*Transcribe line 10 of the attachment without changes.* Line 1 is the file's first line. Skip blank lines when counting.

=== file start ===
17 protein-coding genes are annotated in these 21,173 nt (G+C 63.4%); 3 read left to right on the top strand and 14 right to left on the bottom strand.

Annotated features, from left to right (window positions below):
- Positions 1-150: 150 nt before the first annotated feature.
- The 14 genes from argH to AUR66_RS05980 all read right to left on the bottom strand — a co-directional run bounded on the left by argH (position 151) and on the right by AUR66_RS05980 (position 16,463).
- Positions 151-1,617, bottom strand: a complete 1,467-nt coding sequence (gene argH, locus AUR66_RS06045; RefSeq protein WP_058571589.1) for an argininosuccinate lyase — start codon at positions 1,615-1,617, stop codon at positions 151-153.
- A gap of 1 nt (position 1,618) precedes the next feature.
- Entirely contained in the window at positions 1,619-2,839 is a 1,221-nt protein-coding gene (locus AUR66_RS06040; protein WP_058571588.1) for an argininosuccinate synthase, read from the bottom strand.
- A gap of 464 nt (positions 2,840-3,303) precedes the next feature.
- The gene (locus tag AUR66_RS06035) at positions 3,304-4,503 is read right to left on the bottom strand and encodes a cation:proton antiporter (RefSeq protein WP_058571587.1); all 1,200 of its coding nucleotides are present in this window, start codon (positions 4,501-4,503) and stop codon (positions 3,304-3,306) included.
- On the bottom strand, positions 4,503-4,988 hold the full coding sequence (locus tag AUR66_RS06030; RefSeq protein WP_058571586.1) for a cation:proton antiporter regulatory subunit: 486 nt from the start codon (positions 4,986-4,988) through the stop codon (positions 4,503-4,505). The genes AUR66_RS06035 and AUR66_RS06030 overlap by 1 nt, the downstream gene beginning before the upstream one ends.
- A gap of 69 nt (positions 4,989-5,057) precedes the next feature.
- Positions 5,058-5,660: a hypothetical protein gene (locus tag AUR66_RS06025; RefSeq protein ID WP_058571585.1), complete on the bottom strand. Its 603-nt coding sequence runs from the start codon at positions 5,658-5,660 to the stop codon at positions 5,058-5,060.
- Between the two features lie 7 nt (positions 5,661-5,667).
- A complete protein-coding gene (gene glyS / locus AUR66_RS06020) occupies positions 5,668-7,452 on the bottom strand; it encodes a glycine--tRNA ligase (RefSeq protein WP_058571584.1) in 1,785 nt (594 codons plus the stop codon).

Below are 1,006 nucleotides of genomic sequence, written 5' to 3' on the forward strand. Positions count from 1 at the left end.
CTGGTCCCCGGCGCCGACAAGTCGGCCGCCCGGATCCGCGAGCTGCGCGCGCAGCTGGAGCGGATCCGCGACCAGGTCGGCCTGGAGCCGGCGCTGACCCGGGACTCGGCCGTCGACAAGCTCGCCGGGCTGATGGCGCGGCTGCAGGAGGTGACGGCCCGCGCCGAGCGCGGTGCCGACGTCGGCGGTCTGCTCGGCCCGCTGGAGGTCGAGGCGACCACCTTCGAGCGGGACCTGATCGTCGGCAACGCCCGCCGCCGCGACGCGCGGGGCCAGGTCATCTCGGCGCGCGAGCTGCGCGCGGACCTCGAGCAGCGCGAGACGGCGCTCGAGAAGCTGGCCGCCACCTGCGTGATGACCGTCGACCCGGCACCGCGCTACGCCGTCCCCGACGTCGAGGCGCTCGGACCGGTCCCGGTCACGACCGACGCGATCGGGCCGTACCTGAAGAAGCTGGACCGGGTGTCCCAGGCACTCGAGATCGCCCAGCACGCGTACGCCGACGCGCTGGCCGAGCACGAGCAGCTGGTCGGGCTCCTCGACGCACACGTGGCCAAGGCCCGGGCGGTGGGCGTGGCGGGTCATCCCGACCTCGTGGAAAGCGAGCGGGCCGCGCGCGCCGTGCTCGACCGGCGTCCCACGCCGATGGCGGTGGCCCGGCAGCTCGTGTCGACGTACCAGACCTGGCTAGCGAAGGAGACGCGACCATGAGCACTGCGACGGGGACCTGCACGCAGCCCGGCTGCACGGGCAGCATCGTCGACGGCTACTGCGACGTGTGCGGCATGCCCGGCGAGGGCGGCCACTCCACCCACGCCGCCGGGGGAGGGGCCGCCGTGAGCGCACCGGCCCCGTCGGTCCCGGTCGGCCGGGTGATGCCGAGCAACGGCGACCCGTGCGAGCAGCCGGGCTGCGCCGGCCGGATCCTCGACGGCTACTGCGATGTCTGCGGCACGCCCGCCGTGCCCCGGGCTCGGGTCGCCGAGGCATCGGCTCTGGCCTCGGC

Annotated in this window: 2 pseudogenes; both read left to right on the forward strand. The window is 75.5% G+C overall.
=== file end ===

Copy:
- On the bottom strand, positions 4,503-4,988 hold the full coding sequence (locus tag AUR66_RS06030; RefSeq protein WP_058571586.1) for a cation:proton antiporter regulatory subunit: 486 nt from the start codon (positions 4,986-4,988) through the stop codon (positions 4,503-4,505). The genes AUR66_RS06035 and AUR66_RS06030 overlap by 1 nt, the downstream gene beginning before the upstream one ends.